Removing Sargassum from the beach in the Dominican Republic
Image taken by Ulises Jauregui, Playa Nigua, Dominican Republic (May 2020)
Sargassum strandings appear to create the biggest impact on vulnerable communities – however we have no proof of this. Therefore we aim to evaluate the socio-economic and physical impacts of stranding events on coastal communities and on livelihoods. The focus of our project is on the poorest in society, therefore we will focus on the sectors which often contain the largest numbers of low income and unskilled workers in developing countries, notably: agriculture and fisheries. After identifying a typology of affected locations, e.g. by proximity to coast, beach type and income level in the community, we will use remotely sensed data to identify the extent of sargassum impacts by type of area.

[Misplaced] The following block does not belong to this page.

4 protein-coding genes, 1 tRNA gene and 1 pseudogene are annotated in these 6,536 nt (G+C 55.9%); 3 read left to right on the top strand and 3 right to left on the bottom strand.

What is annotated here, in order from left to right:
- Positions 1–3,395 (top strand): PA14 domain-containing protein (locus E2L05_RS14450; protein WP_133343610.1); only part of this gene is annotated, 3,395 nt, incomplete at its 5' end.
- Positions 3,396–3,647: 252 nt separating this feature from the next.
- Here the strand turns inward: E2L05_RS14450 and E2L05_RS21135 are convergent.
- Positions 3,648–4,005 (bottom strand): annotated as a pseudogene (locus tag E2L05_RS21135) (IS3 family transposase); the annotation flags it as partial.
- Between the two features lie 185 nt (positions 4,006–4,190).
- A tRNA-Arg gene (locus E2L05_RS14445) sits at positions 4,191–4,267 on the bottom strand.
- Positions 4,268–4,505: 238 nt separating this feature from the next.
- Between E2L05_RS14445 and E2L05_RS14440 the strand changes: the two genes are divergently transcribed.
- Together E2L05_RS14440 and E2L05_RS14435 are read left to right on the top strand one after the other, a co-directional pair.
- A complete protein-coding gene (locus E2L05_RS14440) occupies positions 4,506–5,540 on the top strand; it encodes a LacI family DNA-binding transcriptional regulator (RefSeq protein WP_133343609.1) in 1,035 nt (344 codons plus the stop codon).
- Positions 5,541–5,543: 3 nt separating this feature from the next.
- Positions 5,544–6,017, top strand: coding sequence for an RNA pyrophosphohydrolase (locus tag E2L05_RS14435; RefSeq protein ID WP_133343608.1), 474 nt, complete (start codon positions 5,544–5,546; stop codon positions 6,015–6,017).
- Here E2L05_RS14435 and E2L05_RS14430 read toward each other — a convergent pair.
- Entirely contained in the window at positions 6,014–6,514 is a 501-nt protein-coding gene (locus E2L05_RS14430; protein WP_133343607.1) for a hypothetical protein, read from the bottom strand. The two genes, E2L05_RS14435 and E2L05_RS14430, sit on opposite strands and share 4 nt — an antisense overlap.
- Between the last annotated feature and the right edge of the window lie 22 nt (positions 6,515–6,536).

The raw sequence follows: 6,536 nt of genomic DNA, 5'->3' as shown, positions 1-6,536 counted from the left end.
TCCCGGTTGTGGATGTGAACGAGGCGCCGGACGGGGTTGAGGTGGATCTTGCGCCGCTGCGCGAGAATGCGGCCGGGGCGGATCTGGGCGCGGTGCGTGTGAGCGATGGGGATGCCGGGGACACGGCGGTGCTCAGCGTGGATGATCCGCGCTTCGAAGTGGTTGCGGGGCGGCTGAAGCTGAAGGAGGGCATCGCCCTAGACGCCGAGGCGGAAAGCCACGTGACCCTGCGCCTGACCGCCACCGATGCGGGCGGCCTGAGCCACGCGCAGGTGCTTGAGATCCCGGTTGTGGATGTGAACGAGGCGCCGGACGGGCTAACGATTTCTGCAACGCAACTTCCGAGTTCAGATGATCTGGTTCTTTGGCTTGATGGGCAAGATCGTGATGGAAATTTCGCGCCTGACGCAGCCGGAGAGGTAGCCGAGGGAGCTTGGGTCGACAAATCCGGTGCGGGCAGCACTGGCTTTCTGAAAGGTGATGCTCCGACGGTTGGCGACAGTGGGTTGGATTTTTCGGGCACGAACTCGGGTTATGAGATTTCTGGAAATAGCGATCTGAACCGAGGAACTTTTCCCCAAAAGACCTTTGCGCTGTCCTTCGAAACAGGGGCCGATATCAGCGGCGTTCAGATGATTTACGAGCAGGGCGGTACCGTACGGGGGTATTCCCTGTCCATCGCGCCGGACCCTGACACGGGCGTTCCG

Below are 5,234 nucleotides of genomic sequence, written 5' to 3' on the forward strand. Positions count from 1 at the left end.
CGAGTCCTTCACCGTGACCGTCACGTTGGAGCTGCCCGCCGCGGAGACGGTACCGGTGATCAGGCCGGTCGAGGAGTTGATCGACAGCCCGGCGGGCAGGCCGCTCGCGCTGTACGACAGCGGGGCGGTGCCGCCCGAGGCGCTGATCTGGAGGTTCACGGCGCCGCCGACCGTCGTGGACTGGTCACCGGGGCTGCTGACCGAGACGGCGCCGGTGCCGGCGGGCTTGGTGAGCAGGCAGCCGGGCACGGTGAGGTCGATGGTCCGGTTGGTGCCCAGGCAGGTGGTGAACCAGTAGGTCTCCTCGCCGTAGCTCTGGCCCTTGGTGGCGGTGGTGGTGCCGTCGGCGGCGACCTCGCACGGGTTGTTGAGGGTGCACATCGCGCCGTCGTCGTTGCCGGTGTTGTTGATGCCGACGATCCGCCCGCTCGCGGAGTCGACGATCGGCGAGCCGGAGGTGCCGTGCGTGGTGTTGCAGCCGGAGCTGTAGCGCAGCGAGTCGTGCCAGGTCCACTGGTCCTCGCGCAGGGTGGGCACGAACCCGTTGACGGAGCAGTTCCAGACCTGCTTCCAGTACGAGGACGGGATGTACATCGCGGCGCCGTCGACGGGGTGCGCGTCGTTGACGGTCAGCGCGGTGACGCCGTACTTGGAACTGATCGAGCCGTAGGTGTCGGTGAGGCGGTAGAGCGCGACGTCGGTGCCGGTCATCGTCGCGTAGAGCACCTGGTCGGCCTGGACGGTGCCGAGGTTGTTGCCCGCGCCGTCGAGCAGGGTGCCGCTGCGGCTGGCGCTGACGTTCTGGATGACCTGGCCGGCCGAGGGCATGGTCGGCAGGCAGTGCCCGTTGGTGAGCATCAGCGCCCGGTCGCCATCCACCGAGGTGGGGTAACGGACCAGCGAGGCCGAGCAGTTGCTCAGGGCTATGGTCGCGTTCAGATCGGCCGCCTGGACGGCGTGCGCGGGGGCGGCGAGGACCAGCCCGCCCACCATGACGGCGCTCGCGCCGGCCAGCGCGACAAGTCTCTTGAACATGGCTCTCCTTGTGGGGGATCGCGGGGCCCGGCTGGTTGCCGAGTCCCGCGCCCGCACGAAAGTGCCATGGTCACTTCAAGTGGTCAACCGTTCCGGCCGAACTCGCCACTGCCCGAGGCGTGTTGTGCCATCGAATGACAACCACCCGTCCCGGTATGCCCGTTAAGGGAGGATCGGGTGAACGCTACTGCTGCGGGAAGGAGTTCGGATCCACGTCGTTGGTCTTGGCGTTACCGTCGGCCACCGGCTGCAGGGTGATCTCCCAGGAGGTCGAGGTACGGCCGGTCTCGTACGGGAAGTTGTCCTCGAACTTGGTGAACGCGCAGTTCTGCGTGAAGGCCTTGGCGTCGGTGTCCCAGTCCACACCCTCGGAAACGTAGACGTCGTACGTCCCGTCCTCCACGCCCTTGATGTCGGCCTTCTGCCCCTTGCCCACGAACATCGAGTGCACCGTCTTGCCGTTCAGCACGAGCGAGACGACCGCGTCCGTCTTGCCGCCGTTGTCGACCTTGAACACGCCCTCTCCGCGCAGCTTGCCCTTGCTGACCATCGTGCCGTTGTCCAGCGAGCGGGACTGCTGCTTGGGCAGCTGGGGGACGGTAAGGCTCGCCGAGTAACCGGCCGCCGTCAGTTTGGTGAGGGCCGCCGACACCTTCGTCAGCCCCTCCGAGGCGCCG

This evaluation will contribute to the co-development of a risk management strategy to build equitable resilience for Sargassum-affected communities. We will:
- Develop a typology of affected areas
- Understand the physical and social distribution of stranding events
- Create a conceptual framework to assess resilience to future stranding events
- Co-develop a risk management strategy
This work package is led by Prof Jadu Dash, Philip-Neri Jayson Quashigah, Dr Sien Van Der Plank and Yanna Alexia Fidai.
Outputs from this work package :